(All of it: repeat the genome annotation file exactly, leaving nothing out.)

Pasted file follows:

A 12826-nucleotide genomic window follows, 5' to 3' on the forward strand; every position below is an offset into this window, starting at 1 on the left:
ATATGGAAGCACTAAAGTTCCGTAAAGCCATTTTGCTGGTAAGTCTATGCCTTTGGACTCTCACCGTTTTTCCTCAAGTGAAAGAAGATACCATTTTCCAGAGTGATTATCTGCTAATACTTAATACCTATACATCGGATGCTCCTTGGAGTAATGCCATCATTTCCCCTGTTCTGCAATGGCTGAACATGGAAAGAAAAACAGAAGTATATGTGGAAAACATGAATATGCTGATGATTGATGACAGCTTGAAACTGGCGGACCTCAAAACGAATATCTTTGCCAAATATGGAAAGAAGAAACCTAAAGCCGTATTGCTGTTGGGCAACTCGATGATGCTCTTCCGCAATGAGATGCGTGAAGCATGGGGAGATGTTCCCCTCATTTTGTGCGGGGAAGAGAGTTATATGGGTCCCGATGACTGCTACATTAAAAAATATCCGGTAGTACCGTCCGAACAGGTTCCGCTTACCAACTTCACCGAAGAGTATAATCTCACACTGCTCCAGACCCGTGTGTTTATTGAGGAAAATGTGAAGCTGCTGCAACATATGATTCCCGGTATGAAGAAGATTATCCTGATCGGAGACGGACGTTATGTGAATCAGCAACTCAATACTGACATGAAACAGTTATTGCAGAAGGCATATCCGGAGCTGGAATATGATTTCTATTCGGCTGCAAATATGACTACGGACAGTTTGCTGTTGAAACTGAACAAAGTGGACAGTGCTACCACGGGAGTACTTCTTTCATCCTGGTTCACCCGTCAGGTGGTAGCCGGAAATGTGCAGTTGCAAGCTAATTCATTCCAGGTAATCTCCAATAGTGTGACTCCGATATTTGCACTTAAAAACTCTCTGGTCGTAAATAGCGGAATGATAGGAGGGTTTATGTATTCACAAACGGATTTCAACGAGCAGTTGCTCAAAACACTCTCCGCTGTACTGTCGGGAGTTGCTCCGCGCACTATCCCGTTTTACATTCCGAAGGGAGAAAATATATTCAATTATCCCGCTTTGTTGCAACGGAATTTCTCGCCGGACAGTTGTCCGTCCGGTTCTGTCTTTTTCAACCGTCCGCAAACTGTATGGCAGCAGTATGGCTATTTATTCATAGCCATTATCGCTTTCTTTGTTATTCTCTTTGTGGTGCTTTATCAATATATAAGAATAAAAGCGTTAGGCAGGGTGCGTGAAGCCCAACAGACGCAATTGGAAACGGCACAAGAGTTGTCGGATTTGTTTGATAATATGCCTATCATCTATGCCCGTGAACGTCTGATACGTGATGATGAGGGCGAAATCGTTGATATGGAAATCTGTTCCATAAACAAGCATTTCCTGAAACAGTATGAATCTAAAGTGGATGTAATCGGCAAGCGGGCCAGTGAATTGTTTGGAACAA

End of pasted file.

A 12826-nucleotide genomic window follows, 5' to 3' on the forward strand; every position below is an offset into this window, starting at 1 on the left:
ATATGGAAGCACTAAAGTTCCGTAAAGCCATTTTGCTGGTAAGTCTATGCCTTTGGACTCTCACCGTTTTTCCTCAAGTGAAAGAAGATACCATTTTCCAGAGTGATTATCTGCTAATACTTAATACCTATACATCGGATGCTCCTTGGAGTAATGCCATCATTTCCCCTGTTCTGCAATGGCTGAACATGGAAAGAAAAACAGAAGTATATGTGGAAAACATGAATATGCTGATGATTGATGACAGCTTGAAACTGGCGGACCTCAAAACGAATATCTTTGCCAAATATGGAAAGAAGAAACCTAAAGCCGTATTGCTGTTGGGCAACTCGATGATGCTCTTCCGCAATGAGATGCGTGAAGCATGGGGAGATGTTCCCCTCATTTTGTGCGGGGAAGAGAGTTATATGGGTCCCGATGACTGCTACATTAAAAAATATCCGGTAGTACCGTCCGAACAGGTTCCGCTTACCAACTTCACCGAAGAGTATAATCTCACACTGCTCCAGACCCGTGTGTTTATTGAGGAAAATGTGAAGCTGCTGCAACATATGATTCCCGGTATGAAGAAGATTATCCTGATCGGAGACGGACGTTATGTGAATCAGCAACTCAATACTGACATGAAACAGTTATTGCAGAAGGCATATCCGGAGCTGGAATATGATTTCTATTCGGCTGCAAATATGACTACGGACAGTTTGCTGTTGAAACTGAACAAAGTGGACAGTGCTACCACGGGAGTACTTCTTTCATCCTGGTTCACCCGTCAGGTGGTAGCCGGAAATGTGCAGTTGCAAGCTAATTCATTCCAGGTAATCTCCAATAGTGTGACTCCGATATTTGCACTTAAAAACTCTCTGGTCGTAAATAGCGGAATGATAGGAGGGTTTATGTATTCACAAACGGATTTCAACGAGCAGTTGCTCAAAACACTCTCCGCTGTACTGTCGGGAGTTGCTCCGCGCACTATCCCGTTTTACATTCCGAAGGGAGAAAATATATTCAATTATCCCGCTTTGTTGCAACGGAATTTCTCGCCGGACAGTTGTCCGTCCGGTTCTGTCTTTTTCAACCGTCCGCAAACTGTATGGCAGCAGTATGGCTATTTATTCATAGCCATTATCGCTTTCTTTGTTATTCTCTTTGTGGTGCTTTATCAATATATAAGAATAAAAGCGTTAGGCAGGGTGCGTGAAGCCCAACAGACGCAATTGGAAACGGCACAAGAGTTGTCGGATTTGTTTGATAATATGCCTATCATCTATGCCCGTGAACGTCTGATACGTGATGATGAGGGCGAAATCGTTGATATGGAAATCTGTTCCATAAACAAGCATTTCCTGAAACAGTATGAATCTAAAGTGGATGTAATCGGCAAGCGGGCCAGTGAATTGTTTGGAACAA